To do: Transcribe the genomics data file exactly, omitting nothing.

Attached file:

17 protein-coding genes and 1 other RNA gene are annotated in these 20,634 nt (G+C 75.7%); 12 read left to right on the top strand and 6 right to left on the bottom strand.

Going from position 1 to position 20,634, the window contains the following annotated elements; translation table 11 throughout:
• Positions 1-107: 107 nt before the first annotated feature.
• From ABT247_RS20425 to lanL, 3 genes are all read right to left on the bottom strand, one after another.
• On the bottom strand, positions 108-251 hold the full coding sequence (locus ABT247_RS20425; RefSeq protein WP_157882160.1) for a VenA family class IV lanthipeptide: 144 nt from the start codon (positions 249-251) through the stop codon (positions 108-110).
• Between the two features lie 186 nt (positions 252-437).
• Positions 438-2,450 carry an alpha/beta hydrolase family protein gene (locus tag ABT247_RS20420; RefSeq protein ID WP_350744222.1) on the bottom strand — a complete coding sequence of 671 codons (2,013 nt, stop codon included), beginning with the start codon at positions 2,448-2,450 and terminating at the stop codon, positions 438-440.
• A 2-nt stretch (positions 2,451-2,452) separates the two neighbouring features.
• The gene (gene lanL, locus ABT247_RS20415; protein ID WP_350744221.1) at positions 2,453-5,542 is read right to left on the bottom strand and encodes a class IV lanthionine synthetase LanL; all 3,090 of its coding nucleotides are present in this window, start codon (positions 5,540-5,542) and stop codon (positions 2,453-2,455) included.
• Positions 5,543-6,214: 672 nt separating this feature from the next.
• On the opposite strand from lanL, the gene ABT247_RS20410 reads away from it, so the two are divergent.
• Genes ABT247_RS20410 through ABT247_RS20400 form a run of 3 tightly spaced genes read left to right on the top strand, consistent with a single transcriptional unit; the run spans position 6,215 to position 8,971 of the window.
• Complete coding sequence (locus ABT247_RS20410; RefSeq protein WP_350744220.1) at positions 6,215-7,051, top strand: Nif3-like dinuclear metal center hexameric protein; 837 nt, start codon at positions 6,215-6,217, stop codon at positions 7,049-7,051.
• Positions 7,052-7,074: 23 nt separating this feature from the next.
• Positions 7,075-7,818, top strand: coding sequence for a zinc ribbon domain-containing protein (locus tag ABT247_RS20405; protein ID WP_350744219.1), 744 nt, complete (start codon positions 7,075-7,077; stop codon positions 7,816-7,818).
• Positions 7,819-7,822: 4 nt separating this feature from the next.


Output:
17 protein-coding genes and 1 other RNA gene are annotated in these 20,634 nt (G+C 75.7%); 12 read left to right on the top strand and 6 right to left on the bottom strand.

Going from position 1 to position 20,634, the window contains the following annotated elements; translation table 11 throughout:
• Positions 1-107: 107 nt before the first annotated feature.
• From ABT247_RS20425 to lanL, 3 genes are all read right to left on the bottom strand, one after another.
• On the bottom strand, positions 108-251 hold the full coding sequence (locus ABT247_RS20425; RefSeq protein WP_157882160.1) for a VenA family class IV lanthipeptide: 144 nt from the start codon (positions 249-251) through the stop codon (positions 108-110).
• Between the two features lie 186 nt (positions 252-437).
• Positions 438-2,450 carry an alpha/beta hydrolase family protein gene (locus tag ABT247_RS20420; RefSeq protein ID WP_350744222.1) on the bottom strand — a complete coding sequence of 671 codons (2,013 nt, stop codon included), beginning with the start codon at positions 2,448-2,450 and terminating at the stop codon, positions 438-440.
• A 2-nt stretch (positions 2,451-2,452) separates the two neighbouring features.
• The gene (gene lanL, locus ABT247_RS20415; protein ID WP_350744221.1) at positions 2,453-5,542 is read right to left on the bottom strand and encodes a class IV lanthionine synthetase LanL; all 3,090 of its coding nucleotides are present in this window, start codon (positions 5,540-5,542) and stop codon (positions 2,453-2,455) included.
• Positions 5,543-6,214: 672 nt separating this feature from the next.
• On the opposite strand from lanL, the gene ABT247_RS20410 reads away from it, so the two are divergent.
• Genes ABT247_RS20410 through ABT247_RS20400 form a run of 3 tightly spaced genes read left to right on the top strand, consistent with a single transcriptional unit; the run spans position 6,215 to position 8,971 of the window.
• Complete coding sequence (locus ABT247_RS20410; RefSeq protein WP_350744220.1) at positions 6,215-7,051, top strand: Nif3-like dinuclear metal center hexameric protein; 837 nt, start codon at positions 6,215-6,217, stop codon at positions 7,049-7,051.
• Positions 7,052-7,074: 23 nt separating this feature from the next.
• Positions 7,075-7,818, top strand: coding sequence for a zinc ribbon domain-containing protein (locus tag ABT247_RS20405; protein ID WP_350744219.1), 744 nt, complete (start codon positions 7,075-7,077; stop codon positions 7,816-7,818).
• Positions 7,819-7,822: 4 nt separating this feature from the next.